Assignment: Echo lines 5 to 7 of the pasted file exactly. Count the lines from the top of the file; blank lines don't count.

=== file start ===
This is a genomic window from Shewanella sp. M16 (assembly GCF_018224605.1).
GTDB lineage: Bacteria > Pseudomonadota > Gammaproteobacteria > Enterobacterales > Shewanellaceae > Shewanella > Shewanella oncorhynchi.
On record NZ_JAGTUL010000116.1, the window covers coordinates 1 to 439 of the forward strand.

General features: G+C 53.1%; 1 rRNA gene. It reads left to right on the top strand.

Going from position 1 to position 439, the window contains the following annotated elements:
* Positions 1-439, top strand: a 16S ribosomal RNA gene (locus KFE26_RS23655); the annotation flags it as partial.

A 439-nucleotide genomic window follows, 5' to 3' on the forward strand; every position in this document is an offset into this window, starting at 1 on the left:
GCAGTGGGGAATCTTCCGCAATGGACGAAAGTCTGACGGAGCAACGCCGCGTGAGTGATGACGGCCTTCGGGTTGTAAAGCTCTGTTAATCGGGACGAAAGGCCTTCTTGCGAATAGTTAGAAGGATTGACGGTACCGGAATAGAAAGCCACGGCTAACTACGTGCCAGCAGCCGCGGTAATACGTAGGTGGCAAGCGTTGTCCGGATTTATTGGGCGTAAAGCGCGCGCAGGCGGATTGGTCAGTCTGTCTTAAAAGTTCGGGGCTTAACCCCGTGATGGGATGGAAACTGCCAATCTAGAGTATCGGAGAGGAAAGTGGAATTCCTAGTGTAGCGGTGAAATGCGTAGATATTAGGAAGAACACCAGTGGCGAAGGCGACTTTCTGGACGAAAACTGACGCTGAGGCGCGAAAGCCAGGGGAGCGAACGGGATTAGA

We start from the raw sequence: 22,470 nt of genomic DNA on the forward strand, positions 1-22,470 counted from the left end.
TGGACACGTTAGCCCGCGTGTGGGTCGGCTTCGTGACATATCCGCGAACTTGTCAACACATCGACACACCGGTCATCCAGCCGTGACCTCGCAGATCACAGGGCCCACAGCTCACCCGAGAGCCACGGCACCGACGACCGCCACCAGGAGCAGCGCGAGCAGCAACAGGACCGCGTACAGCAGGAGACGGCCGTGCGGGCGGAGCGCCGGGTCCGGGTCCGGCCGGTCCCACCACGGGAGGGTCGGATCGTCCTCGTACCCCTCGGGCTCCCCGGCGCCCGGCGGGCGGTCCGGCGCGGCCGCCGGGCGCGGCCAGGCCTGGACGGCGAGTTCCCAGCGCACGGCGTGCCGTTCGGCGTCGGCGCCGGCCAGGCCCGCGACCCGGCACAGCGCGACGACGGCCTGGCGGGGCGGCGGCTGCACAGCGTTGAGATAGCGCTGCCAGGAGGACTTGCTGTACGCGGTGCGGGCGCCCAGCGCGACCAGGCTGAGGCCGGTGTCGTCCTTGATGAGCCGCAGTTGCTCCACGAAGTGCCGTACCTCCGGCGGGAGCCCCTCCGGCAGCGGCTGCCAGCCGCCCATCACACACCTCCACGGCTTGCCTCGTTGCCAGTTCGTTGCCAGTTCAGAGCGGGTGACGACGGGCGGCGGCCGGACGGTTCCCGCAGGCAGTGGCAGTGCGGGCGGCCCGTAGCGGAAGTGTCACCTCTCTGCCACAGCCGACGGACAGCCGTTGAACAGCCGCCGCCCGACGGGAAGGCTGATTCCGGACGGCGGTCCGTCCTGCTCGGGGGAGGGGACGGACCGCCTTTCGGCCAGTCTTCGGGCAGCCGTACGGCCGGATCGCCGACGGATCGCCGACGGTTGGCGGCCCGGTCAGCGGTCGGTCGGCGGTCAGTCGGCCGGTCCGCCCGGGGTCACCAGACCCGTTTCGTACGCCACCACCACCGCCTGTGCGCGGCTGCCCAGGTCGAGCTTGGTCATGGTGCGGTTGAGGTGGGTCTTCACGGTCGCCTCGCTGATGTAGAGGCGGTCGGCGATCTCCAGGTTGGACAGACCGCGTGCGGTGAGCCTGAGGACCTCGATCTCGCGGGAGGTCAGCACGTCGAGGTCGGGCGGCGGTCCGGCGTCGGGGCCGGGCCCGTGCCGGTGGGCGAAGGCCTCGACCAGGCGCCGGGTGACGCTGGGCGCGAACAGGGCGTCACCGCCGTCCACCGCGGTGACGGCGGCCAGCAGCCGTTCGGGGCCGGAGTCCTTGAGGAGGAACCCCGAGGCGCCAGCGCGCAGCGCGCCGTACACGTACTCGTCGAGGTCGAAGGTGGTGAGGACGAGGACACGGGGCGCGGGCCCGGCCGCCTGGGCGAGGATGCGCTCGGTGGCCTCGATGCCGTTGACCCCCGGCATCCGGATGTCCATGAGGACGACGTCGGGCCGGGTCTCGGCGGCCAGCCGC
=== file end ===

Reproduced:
Going from position 1 to position 439, the window contains the following annotated elements:
* Positions 1-439, top strand: a 16S ribosomal RNA gene (locus KFE26_RS23655); the annotation flags it as partial.

A 439-nucleotide genomic window follows, 5' to 3' on the forward strand; every position in this document is an offset into this window, starting at 1 on the left: